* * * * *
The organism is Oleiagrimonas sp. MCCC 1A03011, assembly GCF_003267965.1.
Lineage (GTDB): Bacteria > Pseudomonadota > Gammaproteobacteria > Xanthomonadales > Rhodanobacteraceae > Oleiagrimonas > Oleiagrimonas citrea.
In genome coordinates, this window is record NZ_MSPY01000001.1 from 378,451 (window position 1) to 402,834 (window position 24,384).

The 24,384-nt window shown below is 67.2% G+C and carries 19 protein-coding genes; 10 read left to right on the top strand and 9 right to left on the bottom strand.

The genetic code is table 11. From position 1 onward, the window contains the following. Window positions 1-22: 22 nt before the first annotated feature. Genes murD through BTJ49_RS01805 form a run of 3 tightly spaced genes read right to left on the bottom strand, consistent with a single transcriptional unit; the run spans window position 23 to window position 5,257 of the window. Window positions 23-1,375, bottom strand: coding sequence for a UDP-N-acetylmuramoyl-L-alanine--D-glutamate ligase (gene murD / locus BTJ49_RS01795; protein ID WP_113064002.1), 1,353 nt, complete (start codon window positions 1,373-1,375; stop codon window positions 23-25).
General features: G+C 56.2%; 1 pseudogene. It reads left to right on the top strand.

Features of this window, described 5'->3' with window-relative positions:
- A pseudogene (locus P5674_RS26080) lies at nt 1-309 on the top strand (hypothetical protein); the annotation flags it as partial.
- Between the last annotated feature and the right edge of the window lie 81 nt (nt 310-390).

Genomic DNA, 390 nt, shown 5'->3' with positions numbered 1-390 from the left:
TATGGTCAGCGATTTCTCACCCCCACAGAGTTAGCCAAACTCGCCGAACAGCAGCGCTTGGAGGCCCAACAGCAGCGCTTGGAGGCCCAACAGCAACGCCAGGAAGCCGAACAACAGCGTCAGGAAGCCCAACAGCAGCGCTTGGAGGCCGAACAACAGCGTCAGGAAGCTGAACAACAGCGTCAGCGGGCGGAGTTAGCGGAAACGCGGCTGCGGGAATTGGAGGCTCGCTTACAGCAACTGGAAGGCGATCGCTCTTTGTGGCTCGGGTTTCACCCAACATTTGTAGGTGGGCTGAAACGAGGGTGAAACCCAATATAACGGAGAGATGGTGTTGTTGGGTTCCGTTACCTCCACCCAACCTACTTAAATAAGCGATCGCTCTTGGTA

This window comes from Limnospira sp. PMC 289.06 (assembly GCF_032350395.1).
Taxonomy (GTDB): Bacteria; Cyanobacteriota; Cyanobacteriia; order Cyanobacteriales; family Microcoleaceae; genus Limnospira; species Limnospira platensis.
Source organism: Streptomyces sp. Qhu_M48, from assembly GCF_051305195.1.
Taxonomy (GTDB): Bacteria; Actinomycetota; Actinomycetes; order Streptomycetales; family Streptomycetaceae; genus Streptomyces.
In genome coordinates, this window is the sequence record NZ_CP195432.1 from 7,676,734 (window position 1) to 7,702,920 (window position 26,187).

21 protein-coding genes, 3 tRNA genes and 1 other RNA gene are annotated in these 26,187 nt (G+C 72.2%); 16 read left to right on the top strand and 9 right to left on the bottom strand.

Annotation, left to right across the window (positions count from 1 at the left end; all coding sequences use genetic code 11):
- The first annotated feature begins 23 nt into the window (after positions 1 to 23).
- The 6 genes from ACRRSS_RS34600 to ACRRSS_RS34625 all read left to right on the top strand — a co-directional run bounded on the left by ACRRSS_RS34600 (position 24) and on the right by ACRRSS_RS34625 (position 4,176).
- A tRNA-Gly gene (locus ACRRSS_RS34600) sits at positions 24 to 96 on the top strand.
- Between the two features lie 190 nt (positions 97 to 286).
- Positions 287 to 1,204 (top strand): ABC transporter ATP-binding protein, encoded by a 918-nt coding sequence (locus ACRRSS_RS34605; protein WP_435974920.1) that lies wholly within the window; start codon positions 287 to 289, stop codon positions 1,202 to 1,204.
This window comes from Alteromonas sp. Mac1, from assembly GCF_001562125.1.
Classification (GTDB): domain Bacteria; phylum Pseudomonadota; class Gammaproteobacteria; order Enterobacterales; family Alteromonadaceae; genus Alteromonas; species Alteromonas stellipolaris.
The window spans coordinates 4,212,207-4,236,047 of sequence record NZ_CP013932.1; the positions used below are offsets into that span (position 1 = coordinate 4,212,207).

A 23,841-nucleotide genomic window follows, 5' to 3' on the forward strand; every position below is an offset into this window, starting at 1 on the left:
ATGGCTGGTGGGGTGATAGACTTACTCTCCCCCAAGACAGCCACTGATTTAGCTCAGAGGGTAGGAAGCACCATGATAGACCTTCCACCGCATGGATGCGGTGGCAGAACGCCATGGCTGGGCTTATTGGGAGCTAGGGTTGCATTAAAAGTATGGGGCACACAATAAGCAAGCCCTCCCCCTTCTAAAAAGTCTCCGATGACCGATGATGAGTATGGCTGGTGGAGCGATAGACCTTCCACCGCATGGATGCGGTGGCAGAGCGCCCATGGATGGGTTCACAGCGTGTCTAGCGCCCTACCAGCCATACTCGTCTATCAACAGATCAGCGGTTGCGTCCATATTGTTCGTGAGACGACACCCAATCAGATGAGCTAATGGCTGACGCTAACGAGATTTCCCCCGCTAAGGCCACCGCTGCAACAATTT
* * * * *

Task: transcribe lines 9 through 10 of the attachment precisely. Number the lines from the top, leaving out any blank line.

- Between the last annotated feature and the right edge of the window lie 81 nt (nt 310-390).

Genomic DNA, 390 nt, shown 5'->3' with positions numbered 1-390 from the left: